The invaluable result of purposeful stories is empathy, the stimulant that makes people care enough to build connections, delving deeper than soundbites and headlines, even when the issue doesn’t directly affect them.
Any given issue has infinite dimensions and viewpoints that reach far deeper than impersonal statistics. Although we can never as individuals begin to capture the entirety of a construct in our naturally biased minds, through intertwining our personal stories and the authentic stories of others in conversation and collaboration, we are awakened to the novel possibilities that exist when we obtain the collective consciousness that individual narratives shared and mixed with each other result in beautifully evolved, hybrid ideas. This way of thought could alter how we approach immigration policy, aiding decision makers to visualize essential components of the issue and construct insightful solutions. To put this proposed solution into action, I focused on the country of El Salvador and filmed a documentary capturing genuine perspectives of the natives, asking them questions related to their representation in US mass media.
Sara Be is a current senior. She is Student Body President, a National Merit Finalist, and a member of the National Honor Society. She has also served this year as Thespian Club President and Swim Team Captain. For the past few years Sara has participated in the school musical and tutored in the Episcopal Writing Center. Outside of school, she enjoys spending time with friends and family. Sara will be attending Duke University in the fall.
Episcopal students in all divisions are thriving in math. Here are just a few recent examples:
What’s the secret to this success?
“It’s a combination of a lot of things” says Upper School math department chair Stephen Anderson. He points to a coordinated approach to math, highly qualified, caring staff and students with a passion for learning.
Episcopal’s coordinated approach to learning math begins in Lower School where young students are introduced to math fundamentals using Singapore Math. Singapore Math is based on the most proven and effective research on instruction and student learning with problem solving at the heart of the framework. The pedagogy of Singapore Math is concrete to pictorial to abstract. This allows students to develop a deeper understanding of the concepts being taught, learning both the “why” and the “how.” Students develop a strong foundation through this philosophy, enabling them to make sense of their work rather than just memorizing and repeating.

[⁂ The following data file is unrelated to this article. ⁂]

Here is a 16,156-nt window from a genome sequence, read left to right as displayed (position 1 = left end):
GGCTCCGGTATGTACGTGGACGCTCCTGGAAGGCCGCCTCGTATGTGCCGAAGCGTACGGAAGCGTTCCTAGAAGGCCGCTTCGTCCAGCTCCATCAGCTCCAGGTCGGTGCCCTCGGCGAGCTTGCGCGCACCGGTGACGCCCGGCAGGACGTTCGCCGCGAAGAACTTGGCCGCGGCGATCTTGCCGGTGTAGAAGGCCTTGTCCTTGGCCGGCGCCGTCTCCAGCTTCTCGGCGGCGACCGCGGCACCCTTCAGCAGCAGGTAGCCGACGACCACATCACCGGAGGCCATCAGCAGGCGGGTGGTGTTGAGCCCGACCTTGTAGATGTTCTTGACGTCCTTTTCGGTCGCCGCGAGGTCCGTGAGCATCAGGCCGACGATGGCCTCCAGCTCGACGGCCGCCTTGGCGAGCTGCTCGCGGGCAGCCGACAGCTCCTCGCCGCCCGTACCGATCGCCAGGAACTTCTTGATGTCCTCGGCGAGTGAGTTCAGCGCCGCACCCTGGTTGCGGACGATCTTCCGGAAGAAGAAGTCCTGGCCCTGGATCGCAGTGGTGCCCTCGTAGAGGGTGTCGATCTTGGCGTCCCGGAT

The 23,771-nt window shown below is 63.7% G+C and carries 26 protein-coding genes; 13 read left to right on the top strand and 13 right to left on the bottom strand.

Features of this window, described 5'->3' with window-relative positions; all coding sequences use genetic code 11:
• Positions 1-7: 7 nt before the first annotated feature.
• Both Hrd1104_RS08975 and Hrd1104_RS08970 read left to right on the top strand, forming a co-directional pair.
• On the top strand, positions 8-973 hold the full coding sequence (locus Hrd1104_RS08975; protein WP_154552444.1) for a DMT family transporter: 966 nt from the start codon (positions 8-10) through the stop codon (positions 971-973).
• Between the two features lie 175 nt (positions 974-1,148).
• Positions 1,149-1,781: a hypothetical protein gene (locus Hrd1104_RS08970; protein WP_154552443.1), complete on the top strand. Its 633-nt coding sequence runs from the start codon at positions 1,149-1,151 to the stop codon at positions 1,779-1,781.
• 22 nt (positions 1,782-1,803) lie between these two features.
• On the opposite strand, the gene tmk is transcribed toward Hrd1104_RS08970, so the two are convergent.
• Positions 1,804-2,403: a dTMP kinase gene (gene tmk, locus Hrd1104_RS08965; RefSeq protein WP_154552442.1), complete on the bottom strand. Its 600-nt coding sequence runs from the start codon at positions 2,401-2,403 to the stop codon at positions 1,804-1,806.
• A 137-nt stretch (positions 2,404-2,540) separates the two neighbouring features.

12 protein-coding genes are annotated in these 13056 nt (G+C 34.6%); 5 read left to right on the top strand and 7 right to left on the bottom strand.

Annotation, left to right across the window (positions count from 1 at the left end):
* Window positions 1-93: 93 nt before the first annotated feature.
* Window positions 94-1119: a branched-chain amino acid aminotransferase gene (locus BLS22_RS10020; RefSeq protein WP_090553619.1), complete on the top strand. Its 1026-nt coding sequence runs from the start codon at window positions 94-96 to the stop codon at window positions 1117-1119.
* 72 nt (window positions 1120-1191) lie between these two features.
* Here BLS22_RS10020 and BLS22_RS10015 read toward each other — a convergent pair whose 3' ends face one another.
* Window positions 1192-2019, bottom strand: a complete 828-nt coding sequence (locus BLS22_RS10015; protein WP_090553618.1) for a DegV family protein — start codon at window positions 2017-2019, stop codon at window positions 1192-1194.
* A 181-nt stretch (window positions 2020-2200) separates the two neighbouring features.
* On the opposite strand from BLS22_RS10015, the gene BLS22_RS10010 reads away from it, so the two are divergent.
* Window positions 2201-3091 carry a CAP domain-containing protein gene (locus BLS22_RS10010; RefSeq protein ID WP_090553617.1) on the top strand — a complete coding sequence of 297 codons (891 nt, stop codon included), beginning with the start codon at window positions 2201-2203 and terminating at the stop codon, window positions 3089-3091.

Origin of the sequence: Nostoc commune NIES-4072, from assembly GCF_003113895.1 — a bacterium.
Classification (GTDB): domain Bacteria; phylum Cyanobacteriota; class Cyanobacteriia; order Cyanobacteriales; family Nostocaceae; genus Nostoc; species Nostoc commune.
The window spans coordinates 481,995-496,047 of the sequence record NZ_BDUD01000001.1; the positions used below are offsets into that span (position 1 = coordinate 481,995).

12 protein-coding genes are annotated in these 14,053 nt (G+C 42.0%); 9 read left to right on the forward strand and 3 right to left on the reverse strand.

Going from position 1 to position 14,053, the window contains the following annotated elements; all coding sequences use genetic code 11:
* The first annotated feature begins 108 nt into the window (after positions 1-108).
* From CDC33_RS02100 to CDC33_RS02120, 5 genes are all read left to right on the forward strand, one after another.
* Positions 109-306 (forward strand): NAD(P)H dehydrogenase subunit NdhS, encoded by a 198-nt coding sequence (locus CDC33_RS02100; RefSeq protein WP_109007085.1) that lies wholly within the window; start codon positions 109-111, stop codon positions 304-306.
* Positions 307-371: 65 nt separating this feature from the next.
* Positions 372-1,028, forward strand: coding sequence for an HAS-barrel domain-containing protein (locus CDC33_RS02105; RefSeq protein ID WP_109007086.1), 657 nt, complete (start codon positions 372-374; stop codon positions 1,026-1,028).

This approach to learning helps students transition well to more advanced concepts in Middle School. Anderson says math faculty coordinate with each other to ensure that students are prepared for the learning ahead of them. At Episcopal, math preparation is personalized with a range of options from appropriately challenging math courses to competitive math teams.
The Middle School MathCounts team is a great avenue for motivated, passionate math students to pursue their interests. This year’s team advanced to the state competition for the first time in many years, earning a second place finish. Team members dedicated countless hours to preparing for competitions, which Anderson says is remarkable. “There were 25 Middle School students doing math on Fridays at 3:30 pm,” he says. Anderson congratulates MathCounts coach James Moroney for his part in making this year’s team successful. He says opportunities like MathCounts and Mu Alpha Theta show the math faculty’s commitment to supporting and serving students and not simply “cranking out a grade.”
Episcopal’s formula for math learning makes math enjoyable for students and faculty. In speaking with Anderson about recent student accomplishments, it’s obvious that he is proud of the students and excited to see their math talents develop. There are also long-term benefits to this type of learning. For example, Anderson says qualifying for AIME is not trivial. “These students are definitely helping themselves, especially if they are looking at STEM schools” for college.
Perhaps what’s even more remarkable than students doing math problems on a Friday after school or students taking college level courses is the fact that these students are multi-dimensional. “You don’t have to just be a math kid,” says Anderson. He points out that at Episcopal students can pursue advanced math, while also exploring art, drama and athletics. Anderson says being able to explore a range of interests is simply “the hallmark of the Episcopal experience.”
Congratulations to our recent math achievers!
“There Are Days”
by Paul Taranto and Jamie Wax
Filmed by Michael Roth
Performed by Emily Knight ‘18 on closing night, two years ago this week, of Episcopal’s production of "Evangeline, the Musical"